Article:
Artificial sweeteners in soft drinks may increase weight by stimulating sweet taste receptors, which could increase appetite, especially for sweet foods. A systematic review of 18 observational studies published in the International Journal of Pediatric Obesity found that artificially sweetened drinks increase body mass index in children. A separate meta-analysis found the same result in nine observational studies of adults.
This meta-analysis did find modest reductions in weight and body mass index in controlled studies. Controlled studies have arrived at mixed results but have suffered from methodological limitations and publication bias. As we saw in the recent CMAJ systematic review and meta-analysis, in controlled studies, artificial sweeteners did not have any significant benefit for body mass index.
Diet Soft Drinks & Diabetes
Another reason for choosing diet soft drinks is that people think they are better for managing blood sugar. But research shows that drinking commonly used artificial sweeteners leads to the development of glucose intolerance, possibly by negatively affecting intestinal bacteria.
That means that instead of helping to prevent diabetes, the artificial sweeteners in diet soft drinks may actually promote it by leading to the development of glucose intolerance in healthy people, according to research published in the journal Nature.
Diet Soft Drinks & Kidney Disease
When researchers discovered that drinking two or more colas a day doubled the risk of chronic kidney disease, they also discovered that it made no difference if the soft drink was regularly or artificially sweetened.
Diet Soft Drinks & Osteoporosis
It is well known that soft drinks cause osteoporosis. What is less well known is that research published in the American Journal of Clinical Nutrition found that women who drink soft drinks on a daily basis have significantly lower bone mineral density also found that the results were no better for women who chose diet soft drinks.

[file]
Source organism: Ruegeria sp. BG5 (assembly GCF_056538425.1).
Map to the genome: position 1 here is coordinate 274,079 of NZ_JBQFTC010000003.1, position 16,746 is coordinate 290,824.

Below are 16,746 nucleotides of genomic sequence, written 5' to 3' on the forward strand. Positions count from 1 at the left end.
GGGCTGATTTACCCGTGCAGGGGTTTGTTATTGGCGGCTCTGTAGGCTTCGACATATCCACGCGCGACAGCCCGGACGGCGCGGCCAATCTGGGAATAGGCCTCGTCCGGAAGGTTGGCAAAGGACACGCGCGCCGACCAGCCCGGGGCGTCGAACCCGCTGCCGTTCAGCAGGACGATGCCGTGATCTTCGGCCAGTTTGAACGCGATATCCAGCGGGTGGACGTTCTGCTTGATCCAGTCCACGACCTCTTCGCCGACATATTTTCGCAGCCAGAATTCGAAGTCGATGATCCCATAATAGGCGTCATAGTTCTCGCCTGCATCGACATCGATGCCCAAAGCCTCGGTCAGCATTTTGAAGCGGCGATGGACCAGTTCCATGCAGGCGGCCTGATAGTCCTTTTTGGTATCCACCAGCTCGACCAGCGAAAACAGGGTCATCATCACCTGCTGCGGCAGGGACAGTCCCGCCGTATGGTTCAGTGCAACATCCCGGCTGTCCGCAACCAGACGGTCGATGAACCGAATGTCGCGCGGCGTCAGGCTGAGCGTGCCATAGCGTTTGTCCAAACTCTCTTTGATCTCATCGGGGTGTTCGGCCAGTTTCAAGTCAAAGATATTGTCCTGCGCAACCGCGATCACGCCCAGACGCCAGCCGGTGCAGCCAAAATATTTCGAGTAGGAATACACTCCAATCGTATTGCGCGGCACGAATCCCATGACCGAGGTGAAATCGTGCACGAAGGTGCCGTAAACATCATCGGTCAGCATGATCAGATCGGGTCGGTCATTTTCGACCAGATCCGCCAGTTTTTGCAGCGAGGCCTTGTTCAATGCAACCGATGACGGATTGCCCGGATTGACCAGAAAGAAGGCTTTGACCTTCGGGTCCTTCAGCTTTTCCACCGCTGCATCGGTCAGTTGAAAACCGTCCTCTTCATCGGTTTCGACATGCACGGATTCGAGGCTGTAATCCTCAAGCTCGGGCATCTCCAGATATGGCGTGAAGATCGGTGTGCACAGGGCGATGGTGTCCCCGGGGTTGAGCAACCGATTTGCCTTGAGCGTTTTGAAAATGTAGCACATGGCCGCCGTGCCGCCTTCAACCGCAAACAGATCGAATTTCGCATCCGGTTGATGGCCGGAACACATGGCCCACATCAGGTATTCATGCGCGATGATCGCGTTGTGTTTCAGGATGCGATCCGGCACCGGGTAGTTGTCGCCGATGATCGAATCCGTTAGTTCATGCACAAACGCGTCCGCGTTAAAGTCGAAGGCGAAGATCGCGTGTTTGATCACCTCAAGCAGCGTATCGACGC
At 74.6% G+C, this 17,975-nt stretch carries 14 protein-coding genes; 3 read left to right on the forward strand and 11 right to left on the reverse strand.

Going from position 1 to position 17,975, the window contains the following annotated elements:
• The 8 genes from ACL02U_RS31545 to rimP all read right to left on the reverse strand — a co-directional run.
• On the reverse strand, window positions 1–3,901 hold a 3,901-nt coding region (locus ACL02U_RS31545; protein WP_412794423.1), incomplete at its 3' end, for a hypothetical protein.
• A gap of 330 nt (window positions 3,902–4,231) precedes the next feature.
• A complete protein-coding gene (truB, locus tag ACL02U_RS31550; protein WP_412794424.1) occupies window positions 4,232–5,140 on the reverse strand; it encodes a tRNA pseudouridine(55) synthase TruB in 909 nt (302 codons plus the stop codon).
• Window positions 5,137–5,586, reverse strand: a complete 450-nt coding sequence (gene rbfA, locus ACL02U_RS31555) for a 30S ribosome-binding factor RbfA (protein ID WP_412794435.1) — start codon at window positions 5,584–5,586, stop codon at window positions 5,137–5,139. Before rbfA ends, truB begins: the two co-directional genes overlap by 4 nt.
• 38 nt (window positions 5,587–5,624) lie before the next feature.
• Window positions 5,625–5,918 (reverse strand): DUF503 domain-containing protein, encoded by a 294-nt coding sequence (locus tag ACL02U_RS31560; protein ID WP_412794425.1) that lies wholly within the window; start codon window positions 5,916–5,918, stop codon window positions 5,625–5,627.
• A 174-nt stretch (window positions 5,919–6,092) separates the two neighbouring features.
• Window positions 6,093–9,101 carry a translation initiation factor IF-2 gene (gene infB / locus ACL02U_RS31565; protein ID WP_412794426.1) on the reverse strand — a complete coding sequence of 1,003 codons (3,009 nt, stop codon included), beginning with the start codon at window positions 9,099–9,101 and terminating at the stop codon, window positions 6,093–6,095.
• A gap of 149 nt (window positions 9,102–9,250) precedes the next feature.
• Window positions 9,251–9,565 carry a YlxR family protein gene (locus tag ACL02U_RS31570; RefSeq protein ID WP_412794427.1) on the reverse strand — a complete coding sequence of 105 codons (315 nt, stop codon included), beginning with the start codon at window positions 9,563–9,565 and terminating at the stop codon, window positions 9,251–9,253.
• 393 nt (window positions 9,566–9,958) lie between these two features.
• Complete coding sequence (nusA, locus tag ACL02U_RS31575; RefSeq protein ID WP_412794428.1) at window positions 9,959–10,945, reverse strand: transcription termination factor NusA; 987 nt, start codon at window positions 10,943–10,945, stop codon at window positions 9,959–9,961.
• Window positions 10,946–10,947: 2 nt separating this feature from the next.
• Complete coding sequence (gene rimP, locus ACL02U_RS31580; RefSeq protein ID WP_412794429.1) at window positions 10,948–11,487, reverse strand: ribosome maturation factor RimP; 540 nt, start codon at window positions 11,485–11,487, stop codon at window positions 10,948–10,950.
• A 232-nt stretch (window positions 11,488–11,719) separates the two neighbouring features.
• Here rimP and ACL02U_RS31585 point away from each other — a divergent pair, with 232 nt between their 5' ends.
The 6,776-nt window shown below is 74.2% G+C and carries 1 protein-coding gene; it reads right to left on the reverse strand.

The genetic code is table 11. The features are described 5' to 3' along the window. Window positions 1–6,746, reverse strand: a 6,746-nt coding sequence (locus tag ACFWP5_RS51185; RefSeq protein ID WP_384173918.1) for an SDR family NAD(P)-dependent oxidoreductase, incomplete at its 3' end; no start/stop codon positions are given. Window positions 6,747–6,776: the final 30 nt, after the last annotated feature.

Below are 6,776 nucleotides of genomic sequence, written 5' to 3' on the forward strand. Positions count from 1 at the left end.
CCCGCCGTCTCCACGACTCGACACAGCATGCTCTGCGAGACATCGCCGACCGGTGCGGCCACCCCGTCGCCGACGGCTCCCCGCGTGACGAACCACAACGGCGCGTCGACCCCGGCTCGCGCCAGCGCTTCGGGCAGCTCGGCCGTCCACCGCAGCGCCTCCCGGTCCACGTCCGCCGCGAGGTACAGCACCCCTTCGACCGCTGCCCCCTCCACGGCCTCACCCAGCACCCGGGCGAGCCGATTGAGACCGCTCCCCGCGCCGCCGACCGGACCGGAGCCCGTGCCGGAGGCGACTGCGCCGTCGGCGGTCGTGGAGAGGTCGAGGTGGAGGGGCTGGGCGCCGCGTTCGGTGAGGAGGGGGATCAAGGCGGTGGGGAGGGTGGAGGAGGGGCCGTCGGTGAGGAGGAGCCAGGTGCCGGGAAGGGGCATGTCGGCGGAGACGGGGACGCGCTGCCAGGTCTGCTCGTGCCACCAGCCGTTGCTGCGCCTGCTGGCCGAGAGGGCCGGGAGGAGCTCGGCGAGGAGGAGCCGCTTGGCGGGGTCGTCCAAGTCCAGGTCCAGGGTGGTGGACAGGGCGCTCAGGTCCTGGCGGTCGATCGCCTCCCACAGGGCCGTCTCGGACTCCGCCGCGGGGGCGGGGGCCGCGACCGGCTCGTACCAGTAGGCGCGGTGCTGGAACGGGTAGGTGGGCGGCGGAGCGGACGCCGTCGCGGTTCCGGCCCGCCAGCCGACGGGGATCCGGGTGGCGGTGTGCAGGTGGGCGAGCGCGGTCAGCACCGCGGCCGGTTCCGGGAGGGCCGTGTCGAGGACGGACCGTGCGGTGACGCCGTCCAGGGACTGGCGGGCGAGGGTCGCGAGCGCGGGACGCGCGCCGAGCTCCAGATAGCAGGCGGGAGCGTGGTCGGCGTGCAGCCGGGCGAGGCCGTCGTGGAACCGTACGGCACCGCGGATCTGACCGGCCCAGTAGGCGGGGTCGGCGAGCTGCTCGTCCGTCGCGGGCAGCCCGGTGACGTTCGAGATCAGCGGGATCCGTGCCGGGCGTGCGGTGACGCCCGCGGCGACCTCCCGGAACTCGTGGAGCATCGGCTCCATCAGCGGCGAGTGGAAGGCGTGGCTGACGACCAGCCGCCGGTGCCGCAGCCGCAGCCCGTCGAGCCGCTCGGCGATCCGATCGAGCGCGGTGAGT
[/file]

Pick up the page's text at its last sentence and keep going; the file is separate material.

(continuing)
Diet Soft Drinks & Heart Disease
Research has also demonstrated that people who drink diet soft drinks on a daily basis have a 43 percent greater risk of a cardiovascular event, like stroke or heart attack. Strangely, this study found the risk only for diet soft drinks: there was no association between regular soft drinks and cardiovascular events (J Gen Intern Med 2012;27(9):1120-6). A second study, though, found the increased risk for both. This massive study found that drinking one or more soft drinks a day–whether they were sweetened with sugar or artificial sweeteners–increased the risk of stroke by a significant 16 percent (Am J Clin Nutr2012;95:1190-99).
A systematic review and meta-analysis of seventeen observational studies discovered an 8 percent increased risk of suffering a stroke with artificially sweetened drinks. When the people who drank the most were compared to the people who drank the least, they had a 14 percent increase in the risk of stroke and a 44 percent increase in the risk of vascular events (Int J Clin Pract 2016;70(10):791-805).
So, maybe diet soft drinks really are just a marketing trick to keep making money at the expense of the health of people who are trying to be healthy.
By Linda Woolven, Ted Snider